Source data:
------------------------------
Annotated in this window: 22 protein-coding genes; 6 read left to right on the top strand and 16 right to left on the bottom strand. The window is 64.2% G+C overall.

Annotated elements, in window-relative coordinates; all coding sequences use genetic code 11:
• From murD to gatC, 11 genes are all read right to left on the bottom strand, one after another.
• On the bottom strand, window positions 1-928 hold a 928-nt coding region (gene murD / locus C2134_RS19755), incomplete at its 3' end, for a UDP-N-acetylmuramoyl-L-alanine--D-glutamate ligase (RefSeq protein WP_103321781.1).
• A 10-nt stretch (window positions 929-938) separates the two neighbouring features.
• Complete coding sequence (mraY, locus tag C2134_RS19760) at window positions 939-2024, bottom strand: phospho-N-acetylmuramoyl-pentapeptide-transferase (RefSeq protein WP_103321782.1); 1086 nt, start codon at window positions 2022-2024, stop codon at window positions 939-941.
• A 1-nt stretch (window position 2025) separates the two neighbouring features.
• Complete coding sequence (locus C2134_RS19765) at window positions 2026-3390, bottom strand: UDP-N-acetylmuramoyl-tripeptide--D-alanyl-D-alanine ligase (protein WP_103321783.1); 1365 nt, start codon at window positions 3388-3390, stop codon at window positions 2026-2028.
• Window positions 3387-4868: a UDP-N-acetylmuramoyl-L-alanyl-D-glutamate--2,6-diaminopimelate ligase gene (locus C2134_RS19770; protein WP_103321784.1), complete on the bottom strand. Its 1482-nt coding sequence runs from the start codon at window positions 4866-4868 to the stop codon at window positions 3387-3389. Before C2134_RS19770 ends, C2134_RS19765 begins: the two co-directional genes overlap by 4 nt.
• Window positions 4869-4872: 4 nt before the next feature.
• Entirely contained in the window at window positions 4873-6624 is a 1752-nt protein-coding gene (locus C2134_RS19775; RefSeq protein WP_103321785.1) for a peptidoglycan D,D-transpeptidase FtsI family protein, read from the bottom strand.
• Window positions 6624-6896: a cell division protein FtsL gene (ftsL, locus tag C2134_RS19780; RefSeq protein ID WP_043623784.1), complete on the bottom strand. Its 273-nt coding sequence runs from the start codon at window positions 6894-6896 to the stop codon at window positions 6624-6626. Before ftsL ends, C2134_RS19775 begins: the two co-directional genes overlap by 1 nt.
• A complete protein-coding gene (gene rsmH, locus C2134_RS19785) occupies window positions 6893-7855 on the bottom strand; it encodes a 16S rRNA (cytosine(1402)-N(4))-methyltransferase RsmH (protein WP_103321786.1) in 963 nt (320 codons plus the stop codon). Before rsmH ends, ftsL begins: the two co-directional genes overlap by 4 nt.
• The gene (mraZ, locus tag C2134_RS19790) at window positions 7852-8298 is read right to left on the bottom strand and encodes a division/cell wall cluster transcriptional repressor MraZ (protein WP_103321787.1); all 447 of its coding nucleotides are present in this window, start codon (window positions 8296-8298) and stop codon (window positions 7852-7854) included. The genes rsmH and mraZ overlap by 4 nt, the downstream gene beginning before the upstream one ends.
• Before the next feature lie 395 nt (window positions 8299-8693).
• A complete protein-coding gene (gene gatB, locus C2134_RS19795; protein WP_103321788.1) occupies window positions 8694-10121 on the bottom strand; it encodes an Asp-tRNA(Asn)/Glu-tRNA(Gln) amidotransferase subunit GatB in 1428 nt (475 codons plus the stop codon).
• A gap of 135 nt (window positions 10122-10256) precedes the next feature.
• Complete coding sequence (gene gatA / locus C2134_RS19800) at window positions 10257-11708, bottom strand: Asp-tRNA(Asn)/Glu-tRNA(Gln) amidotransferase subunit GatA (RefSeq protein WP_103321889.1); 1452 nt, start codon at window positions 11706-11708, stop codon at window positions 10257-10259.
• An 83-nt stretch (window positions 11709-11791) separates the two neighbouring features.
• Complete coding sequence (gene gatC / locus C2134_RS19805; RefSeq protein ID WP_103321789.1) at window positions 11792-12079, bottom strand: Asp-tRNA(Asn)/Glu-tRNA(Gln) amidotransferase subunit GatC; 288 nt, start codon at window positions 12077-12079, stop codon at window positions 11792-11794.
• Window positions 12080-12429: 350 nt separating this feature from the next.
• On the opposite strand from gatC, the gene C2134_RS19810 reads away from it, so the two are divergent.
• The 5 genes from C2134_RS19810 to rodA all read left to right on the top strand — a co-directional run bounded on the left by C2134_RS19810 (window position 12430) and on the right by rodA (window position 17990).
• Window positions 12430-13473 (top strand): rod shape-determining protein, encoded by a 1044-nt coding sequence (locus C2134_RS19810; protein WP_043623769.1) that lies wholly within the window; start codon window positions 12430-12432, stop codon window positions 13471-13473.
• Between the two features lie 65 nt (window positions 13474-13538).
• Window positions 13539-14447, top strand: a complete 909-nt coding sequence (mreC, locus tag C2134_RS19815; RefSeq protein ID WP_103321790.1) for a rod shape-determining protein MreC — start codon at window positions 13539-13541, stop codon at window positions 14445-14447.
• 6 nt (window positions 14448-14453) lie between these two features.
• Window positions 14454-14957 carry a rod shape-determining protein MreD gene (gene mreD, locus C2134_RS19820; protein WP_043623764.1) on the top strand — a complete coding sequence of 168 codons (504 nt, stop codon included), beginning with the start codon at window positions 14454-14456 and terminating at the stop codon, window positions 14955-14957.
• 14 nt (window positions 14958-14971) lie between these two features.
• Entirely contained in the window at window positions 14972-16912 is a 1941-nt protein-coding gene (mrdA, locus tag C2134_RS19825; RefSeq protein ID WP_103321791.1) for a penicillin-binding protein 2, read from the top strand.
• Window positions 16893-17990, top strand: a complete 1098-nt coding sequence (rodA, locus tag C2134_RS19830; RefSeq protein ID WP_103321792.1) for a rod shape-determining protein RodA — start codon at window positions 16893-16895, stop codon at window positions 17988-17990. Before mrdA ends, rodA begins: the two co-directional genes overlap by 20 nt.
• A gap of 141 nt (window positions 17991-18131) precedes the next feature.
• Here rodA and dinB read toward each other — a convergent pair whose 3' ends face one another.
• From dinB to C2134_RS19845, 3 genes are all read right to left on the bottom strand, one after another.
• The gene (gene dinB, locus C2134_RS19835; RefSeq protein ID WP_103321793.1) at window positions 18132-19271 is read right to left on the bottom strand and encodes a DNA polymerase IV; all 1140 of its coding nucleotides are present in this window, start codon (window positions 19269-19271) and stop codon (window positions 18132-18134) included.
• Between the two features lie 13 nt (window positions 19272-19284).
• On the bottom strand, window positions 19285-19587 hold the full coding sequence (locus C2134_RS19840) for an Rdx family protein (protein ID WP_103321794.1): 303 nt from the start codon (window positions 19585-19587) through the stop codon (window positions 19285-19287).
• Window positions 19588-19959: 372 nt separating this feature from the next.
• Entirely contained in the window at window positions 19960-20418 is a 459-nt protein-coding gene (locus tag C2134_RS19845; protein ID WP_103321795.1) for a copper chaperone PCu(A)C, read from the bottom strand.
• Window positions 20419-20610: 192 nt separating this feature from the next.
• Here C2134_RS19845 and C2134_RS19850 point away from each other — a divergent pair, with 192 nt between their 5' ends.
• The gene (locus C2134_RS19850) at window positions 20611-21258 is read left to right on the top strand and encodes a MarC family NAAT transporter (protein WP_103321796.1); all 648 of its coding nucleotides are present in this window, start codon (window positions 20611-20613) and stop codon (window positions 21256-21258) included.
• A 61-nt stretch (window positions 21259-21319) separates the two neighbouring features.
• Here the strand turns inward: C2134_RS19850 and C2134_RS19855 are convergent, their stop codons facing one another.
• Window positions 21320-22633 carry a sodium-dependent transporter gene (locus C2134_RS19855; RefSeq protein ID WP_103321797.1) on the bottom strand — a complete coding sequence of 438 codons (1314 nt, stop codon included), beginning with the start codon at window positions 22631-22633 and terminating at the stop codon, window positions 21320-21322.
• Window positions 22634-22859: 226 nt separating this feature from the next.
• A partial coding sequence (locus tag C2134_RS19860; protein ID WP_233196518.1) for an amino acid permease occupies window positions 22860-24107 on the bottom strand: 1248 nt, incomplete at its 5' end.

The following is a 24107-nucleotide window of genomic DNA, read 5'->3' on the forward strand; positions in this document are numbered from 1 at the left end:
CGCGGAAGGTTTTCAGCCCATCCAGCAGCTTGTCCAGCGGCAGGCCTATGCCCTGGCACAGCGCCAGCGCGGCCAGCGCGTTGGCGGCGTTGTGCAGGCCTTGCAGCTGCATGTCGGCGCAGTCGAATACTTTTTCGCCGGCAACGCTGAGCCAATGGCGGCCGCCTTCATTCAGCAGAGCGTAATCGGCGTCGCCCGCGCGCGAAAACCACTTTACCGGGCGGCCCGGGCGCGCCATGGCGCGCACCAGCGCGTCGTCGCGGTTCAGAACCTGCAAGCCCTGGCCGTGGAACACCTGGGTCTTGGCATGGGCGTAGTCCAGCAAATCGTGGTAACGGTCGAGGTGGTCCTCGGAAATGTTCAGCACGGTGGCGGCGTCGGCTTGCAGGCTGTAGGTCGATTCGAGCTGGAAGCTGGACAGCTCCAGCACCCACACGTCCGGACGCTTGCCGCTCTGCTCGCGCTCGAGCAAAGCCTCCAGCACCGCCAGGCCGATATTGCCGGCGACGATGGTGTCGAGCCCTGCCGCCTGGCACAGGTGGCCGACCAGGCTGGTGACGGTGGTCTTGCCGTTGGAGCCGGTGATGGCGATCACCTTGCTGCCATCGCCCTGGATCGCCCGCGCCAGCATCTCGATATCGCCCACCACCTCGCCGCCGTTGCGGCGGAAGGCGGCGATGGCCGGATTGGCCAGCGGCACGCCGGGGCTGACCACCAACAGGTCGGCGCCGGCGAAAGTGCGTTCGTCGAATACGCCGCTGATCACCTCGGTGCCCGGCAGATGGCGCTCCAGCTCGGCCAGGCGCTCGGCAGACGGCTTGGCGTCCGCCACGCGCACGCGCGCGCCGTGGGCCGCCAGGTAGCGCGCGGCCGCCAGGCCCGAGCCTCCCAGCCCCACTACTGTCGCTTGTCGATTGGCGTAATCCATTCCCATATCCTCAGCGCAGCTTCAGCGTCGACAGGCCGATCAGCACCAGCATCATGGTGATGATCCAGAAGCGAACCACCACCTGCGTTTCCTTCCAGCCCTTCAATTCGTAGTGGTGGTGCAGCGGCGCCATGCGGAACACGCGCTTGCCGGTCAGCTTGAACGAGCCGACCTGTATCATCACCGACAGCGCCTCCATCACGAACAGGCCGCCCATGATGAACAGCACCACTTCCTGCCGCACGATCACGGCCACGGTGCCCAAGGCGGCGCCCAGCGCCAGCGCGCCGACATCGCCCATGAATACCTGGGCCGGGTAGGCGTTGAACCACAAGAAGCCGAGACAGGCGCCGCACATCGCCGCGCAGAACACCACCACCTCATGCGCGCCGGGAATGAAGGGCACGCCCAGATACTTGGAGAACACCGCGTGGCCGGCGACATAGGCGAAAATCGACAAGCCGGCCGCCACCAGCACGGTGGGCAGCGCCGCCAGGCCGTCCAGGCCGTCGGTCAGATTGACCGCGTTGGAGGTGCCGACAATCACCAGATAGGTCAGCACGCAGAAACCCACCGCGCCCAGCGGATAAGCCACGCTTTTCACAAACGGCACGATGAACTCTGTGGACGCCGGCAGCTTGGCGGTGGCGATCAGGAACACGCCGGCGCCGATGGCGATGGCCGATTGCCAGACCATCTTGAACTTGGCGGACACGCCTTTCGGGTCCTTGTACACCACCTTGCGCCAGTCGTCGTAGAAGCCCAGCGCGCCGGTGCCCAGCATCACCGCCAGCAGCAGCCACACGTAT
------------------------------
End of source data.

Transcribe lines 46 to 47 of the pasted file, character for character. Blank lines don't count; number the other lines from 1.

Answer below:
• Window positions 22634-22859: 226 nt separating this feature from the next.
• A partial coding sequence (locus tag C2134_RS19860; protein ID WP_233196518.1) for an amino acid permease occupies window positions 22860-24107 on the bottom strand: 1248 nt, incomplete at its 5' end.